Tuesday, December 27, 2005
Massachusetts, New York, Pennsylvaia, Virginia. I'm in the Keystone State today, just relaxing and watching James Bond movies on Spike. I hope everybody had a great holiday. My big gift was a creme brulee kit based on a throwaway comment I once made about liking creme brulee. I think this indicates how desperate everybody is to find presents for Christmas. Me, I gave out 20 packs of double-A batteries and gift cards.
Sunday, December 25, 2005
For to us a child is born, to us a son is given, and the government will be on his shoulders. And he will be called Wonderful Counselor, Mighty God, Everlasting Father, Prince of Peace.Merry Christmas, everybody. I sincerely hope that everyone has a wonderful holiday season. May God bless you and keep you. All the best – Eric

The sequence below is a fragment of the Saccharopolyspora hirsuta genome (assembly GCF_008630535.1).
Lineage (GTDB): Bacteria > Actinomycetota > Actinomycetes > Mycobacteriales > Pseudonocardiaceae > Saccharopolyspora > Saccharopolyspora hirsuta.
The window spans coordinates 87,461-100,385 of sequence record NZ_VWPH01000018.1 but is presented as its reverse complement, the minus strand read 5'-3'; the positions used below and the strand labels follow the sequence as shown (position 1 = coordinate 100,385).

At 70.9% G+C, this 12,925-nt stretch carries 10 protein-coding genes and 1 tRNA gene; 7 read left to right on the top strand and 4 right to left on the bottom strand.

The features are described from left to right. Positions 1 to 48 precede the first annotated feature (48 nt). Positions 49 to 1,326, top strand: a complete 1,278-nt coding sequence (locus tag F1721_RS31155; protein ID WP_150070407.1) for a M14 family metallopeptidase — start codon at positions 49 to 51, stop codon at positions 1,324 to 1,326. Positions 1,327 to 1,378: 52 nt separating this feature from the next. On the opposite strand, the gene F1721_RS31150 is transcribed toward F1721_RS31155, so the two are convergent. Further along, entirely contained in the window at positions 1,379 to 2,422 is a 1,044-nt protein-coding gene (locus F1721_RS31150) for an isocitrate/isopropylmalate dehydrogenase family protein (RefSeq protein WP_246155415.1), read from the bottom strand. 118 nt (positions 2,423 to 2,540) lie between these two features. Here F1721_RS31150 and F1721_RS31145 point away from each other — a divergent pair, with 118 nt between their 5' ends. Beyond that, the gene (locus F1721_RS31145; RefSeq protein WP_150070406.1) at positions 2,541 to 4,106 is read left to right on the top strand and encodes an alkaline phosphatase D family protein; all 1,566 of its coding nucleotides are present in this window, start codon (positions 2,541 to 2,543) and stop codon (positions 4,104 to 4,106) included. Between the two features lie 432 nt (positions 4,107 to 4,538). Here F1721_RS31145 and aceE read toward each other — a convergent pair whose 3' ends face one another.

Of the increase of his government and peace there will be no end. He will reign on David's throne and over his kingdom, establishing and upholding it with justice and righteousness from that time on and forever. The zeal of the LORD Almighty will accomplish this.
Saturday, December 24, 2005
Remember that chilling story about a UMass student who was visited by two homeland security agents after he tried to check out Mao’s Little Red Book? I called it a hoax right off the bat and asked “How gullible do you have to be to post on Daily Kos?”
Apparently, no less gullible than a certain drunk Senator from Massachusetts, who used the tall tale in the conclusion of his opinion article condemning the Patriot Act:
Just this past week there were public reports that a college student in Massachusetts had two government agents show up at his house because he hadgone to the library and asked for the official Chinese version of Mao Tse-tung's Communist Manifesto. Following his professor's instructions to use original source material, this young man discovered that he, too, was on the government's watch list.Now the student admits it was all a hoax: